ERF is a population-based study from the south-west of the Netherlands. It is a genetically isolated population comprising 3465 living descendants of 22 couples from the nineteenth century and their spouses [10]. The baseline data collection was performed in 2002–2005 when participants underwent physical examinations, provided blood samples and completed questionnaires. A follow-up of the participants was performed in 2015–2018, reviewing the medical records at the general practitioner’s office.

Studies included in the replication sample

LLDEEP is a sub-cohort of the large general population-based cohort study Lifelines, which was initiated to study genes, exposures and their interactions in the aetiology of complex multifactorial diseases and healthy ageing [17, 18]. LLDEEP consists of 1500 participants who registered at the Lifelines research site in Groningen between April and August 2013. These subjects gave additional biological materials, including blood samples for metabolite and inflammation profiling, and extensive phenotype information [12]. Metabolic and lung function data were available for 717 LLDEEP individuals and these subjects are included in the current study.

The FINRISK cohorts comprise cross-sectional population surveys that are carried out every 5 years since 1972, to assess the risk factors of chronic diseases (e.g. cardio-vascular disease, diabetes, obesity, cancer) and health behaviour in the working age population (25–74 years of age), in 3–5 large study areas of Finland. The FINRISK surveys are conducted by the National Institute for Health and Welfare, THL (previously National Public Health Institute, KTL). Extensive information from each participant was collected at baseline via questionnaire and health examination with blood collection. The cohorts were followed up by linking them to national health registers. The cohorts FINRISK 1997 (total of 6898 participants) and an extension of FINRISK 2007, known as DIetary, Lifestyle and Genetic determinants of Obesity and Metabolic syndrome (DILGOM) study [19] (total of 4600 participants) are included in our replication sample for COPD analysis.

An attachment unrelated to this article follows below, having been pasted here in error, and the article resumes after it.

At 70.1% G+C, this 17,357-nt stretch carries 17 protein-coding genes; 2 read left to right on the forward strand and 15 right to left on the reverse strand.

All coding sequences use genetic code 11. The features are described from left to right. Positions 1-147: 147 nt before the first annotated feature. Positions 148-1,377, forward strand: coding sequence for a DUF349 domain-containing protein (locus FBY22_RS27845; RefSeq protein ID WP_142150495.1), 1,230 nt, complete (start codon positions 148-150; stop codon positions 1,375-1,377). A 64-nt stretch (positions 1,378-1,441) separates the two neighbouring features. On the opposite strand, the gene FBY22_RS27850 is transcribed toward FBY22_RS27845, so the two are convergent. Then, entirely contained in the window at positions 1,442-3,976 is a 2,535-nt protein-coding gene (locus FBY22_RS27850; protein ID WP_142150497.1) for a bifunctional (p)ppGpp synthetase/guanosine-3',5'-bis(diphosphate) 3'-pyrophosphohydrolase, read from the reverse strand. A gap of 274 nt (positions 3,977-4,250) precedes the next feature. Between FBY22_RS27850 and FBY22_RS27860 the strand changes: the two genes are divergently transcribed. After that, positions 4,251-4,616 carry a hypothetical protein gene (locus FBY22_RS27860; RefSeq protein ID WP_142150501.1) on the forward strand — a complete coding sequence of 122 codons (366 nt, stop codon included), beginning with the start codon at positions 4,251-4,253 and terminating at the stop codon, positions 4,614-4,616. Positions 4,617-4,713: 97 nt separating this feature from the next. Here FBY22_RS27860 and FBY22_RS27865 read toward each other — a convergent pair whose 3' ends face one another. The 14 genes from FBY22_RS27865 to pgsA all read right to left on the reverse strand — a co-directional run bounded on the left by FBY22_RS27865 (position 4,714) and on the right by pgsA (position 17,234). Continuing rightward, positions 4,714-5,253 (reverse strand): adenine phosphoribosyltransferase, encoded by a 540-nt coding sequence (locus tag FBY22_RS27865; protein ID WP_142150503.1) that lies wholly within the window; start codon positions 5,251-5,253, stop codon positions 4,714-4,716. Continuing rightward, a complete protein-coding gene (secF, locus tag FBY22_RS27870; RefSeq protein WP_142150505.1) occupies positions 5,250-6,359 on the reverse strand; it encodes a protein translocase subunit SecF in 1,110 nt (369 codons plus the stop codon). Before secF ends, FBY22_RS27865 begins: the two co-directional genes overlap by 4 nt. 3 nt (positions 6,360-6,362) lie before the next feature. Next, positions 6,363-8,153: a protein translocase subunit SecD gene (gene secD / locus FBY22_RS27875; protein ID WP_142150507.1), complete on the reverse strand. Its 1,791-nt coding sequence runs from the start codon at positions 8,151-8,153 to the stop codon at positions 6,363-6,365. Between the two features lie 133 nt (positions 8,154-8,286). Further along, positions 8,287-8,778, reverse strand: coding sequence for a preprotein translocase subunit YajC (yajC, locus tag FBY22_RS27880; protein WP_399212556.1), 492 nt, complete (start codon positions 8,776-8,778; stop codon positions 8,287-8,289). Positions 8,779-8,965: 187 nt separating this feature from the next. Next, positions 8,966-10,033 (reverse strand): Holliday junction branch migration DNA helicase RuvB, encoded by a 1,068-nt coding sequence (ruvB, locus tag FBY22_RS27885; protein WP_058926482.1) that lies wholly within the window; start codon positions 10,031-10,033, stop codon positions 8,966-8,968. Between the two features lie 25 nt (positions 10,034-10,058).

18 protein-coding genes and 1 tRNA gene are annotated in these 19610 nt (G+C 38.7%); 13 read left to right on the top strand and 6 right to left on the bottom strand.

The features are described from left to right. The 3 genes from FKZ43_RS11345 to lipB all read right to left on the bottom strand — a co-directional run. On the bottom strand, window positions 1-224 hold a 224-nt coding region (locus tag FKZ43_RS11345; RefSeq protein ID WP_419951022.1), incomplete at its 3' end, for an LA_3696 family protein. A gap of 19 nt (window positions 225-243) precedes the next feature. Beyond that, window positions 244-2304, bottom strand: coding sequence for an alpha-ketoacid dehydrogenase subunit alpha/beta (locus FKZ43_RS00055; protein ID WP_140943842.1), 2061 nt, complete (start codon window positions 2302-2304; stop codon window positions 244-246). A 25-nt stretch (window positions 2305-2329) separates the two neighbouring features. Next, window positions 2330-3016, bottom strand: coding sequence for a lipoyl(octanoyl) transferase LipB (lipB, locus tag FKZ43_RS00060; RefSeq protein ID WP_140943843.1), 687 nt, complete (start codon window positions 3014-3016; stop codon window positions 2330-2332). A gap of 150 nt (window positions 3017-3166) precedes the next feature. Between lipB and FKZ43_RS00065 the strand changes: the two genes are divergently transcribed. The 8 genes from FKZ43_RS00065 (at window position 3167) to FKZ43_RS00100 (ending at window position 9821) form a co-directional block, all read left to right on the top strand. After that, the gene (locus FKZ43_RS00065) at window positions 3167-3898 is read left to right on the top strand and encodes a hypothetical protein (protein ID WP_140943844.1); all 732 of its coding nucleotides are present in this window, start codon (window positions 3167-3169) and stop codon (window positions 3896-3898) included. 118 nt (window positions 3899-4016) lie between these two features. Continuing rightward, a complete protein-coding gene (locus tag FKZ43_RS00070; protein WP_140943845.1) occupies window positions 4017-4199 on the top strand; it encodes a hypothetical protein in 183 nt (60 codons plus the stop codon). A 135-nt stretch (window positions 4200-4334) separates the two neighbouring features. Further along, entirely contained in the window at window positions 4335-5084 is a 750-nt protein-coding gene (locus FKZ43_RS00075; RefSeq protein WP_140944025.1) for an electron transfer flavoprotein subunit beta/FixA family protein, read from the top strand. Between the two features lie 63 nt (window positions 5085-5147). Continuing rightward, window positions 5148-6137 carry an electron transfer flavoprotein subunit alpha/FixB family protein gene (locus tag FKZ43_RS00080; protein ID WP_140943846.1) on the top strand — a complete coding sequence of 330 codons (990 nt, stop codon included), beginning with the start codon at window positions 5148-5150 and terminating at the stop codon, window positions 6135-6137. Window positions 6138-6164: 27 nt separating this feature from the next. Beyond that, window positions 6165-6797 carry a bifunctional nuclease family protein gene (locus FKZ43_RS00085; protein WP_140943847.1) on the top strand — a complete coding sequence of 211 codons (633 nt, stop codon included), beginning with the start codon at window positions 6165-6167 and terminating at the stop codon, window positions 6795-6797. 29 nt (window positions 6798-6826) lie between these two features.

The PIVUS study started in 2001 with the aim to investigate endothelial function as a prospective cardiovascular risk factor in elderly subjects. A random sample of Uppsala city residents were invited from the register of inhabitants within 1 month following their 70th birthday. No exclusion criteria were applied except that participants were required to have a Swedish identification number. In PIVUS, 1016 subjects agreed to participate, resulting in a participation rate of 50.1% of all invited, whereof 51.5% were female. The participants have undergone a range of physical measurements, and given information about their medical history, lifestyle habits and regular medication. In addition, blood samples were drawn.